In the Williams et al. study (2000) with Sprague-Dawley rats investigating endocrine effects, the highest exposure group of 1500 mg/kg bw/day had a decreased dihydrotestosterone (DHT) after 28 days.Triiodothyronine (T3) decreased significantly (19% of control) in rats dosed with 1000 and 1500 mg/kg bw/day for 28 days, as well as a statistical decrease in luteinizing hormone (LH) at 1500 mg/kg bw/day, but without a change in serum thyroid-stimulating hormone (TSH) or thyroxine (T4). However, in a separate experiment at a single dose of 1500 mg/kg for 15 days, T3 and LH were not seen as decreased although testosterone in both serum and testicular interstitial fluid were significantly decreased compared to controls.


Williams et al. (2000) stress that caution must be used when interpreting the high-dose responses due to clear signs of clinical toxicity being apparent in these animals throughout the study such as hypoactivity and dehydration. Furthermore histopathology found lesions in the liver at oral dose levels 500, 1000 and 1500 mg/kg bw/day, as well as kidney lesions at all doses, indicating a potential change in liver and kidney function as a result of specific MTBE toxicity in the rat. Williams et al. (2000) highlight that when excluding the high dose group, the only weak, if any, observed effect on the endocrine system of the male rats was the notable change in T3 serum concentrations. In particular, there were no effects on hormone levels at 250 and 500 mg/kg bw/day in the studies.

When considered together with the clear clinical toxicity evident at 1500 mg/kg bw/day and the lack of dose response for hormone levels measured, there is no evidence that the effects seen in Williams et al. (2000) at 1500 mg/kg are a result of endocrine disruption. Effects on endocrine homeostasis, such as levels of T3, testosterone and LH, can potentially be caused by stress (e. g. Everds et al., 2013) or may be secondary effects of MTBE toxicity.

As MTBE may have particular effects on the liver, a parallel study by Williams & Borghoff (2000) examined biotransformation reactions in the rat and found that the MTBE exposures at or above 1000 mg/kg bw/day by gavage can result in increased activity UDP-glucuronyltransferase and P450-related enzymes. UDPGT is the major enzyme for elimination of T3 and T4 in rodents, but an explanation of a decrease in T3 without a change T4 is not provided by the researchers (Williams & Borghoff, 2000). With regards to potential effects on testosterone levels, Williams & Burghoff (2000) deem the degree of induction of specific CYP enzymes by high exposures to MTBE as particularly low compared to known inducers and question whether the induction is sufficient to decreases in serum testosterone via enhanced clearance.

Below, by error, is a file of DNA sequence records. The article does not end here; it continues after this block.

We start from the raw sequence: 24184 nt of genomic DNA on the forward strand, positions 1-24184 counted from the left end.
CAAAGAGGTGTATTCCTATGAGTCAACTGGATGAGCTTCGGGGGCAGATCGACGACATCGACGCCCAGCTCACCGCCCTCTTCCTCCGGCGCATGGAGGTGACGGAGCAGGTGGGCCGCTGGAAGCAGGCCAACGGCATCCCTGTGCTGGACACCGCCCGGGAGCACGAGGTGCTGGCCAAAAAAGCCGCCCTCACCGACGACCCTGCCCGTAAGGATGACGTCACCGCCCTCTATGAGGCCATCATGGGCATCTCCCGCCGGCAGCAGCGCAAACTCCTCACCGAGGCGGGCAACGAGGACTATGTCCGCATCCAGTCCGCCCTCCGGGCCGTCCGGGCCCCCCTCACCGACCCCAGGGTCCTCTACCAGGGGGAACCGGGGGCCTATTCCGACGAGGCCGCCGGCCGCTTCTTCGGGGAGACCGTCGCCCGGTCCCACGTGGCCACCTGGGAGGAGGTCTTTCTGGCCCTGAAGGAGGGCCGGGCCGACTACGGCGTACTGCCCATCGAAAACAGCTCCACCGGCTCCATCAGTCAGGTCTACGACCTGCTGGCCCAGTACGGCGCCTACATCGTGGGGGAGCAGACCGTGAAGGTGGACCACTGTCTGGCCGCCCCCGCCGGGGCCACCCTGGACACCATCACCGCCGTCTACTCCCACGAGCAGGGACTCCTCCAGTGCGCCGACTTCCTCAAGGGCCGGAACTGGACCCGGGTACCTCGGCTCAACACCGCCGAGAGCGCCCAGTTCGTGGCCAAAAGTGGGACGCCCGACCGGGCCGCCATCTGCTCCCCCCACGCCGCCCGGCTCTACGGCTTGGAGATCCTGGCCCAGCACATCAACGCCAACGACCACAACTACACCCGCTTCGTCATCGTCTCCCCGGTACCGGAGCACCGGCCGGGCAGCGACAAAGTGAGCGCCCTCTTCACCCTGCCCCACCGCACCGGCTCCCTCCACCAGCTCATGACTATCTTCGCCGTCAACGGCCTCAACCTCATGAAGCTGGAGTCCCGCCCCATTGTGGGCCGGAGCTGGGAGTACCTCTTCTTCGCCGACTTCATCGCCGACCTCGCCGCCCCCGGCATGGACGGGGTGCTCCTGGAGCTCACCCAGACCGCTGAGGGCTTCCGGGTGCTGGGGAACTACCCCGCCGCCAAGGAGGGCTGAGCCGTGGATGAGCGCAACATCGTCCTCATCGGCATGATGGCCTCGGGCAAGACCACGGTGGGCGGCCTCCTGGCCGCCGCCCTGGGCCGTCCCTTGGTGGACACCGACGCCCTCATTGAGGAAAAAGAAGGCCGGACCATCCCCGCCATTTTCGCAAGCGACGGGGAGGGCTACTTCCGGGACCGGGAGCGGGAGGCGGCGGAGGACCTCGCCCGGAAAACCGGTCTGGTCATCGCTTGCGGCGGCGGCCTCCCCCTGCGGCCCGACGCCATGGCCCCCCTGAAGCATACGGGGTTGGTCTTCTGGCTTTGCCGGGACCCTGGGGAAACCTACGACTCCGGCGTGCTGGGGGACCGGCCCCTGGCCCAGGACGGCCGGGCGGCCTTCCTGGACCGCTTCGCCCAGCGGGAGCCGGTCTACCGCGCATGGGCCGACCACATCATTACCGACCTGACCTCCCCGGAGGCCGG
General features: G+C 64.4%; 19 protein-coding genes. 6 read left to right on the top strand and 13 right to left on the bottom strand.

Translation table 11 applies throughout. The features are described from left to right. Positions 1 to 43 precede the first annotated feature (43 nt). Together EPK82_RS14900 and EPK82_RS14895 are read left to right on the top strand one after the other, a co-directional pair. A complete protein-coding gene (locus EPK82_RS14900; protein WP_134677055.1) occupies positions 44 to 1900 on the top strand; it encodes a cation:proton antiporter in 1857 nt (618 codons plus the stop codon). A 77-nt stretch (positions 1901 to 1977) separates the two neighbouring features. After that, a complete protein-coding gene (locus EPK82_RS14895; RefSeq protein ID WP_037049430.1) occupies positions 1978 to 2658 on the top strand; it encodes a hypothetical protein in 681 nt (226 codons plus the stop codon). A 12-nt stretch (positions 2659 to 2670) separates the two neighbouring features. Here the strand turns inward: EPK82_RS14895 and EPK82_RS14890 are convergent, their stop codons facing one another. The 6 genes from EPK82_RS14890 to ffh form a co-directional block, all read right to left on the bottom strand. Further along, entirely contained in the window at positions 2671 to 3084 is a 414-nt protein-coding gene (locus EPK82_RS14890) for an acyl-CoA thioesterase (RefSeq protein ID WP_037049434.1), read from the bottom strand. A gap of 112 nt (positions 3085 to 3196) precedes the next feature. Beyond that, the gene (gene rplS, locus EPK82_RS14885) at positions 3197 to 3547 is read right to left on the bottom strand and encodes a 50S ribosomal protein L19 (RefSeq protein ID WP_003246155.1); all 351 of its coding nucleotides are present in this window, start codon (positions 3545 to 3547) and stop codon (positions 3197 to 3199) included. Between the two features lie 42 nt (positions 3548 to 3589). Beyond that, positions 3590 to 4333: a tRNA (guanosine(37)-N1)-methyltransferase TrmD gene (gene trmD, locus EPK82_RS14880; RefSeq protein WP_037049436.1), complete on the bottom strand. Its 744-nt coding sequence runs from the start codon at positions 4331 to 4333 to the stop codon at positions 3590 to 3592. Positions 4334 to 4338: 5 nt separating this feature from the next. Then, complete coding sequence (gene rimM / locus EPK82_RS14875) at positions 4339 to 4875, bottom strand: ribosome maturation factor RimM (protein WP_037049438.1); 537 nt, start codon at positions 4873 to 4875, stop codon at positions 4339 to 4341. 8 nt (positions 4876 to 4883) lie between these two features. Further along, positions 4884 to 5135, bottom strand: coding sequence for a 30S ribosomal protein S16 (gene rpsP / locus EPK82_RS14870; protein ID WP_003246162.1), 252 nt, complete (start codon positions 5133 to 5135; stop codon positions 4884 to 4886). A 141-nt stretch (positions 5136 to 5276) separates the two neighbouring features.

With regards to potential for stress impacting the endocrine homeostasis, Williams et al. (2000) report “difficulty administering MTBE, a noxious irritating chemical”. This difficulty may be partly from the volumes administered and potential aspiration hazard of MTBE, as well as any odour/taste aversion (although gavage is used, at high test concentration amounts exhaled are much higher than odour threshold).

For instance, effects of stress on corticosterone levels from gavage and aspiration of test articles during gavage has been reported by Brown et al., 2000. Stress effect on costcosterone levels and the functioning of endocrine relevant organs (adrenals, testes) from immobilization stress are reported in the rat by Pellegrini et al., 1998.  This is important to consider because elevated corticosterone is known to reduce testosterone production (Monder et al., 1994) and this effect has been seen with other ethers (Tohei et al., 1997).  Stress is also known to result in T4 conversion to reverse T3 instead of T3 although the database on measured levels of reverse T3 in animals is limited, it does include an observation in rats under immobilization stress (Bianco et al., 1987).

Unfortunately, corticosterone levels were not measured by Williams et al. (2000), although statistically significant increased absolute and relative adrenal weights were observed at the 1500 mg/kg bw/day exposure. Effects on corticosterone levels are however reported in other studies with male rats following gavage administration of MTBE, potentially with doses as low as 40 mg/kg bw/day (e.g. de Peyster et al., 2003). Changes in corticosterone levels have also been seen in MTBE inhalation studies at dose concentrations above NOAEC and metabolic saturation in a 90 day repeat dose study in Fischer rats (Lington et al., 1997), as well as the 2-year carcinogenicity studies in rats and mice (Bird et al., 1997). In these studies, corticosterone was generally seen as increased at high exposure groups, although not always significantly, with the exception of the 2-year carcinogenicity study where it was seen to be decreased in male rats at 8000 ppm compared to controls.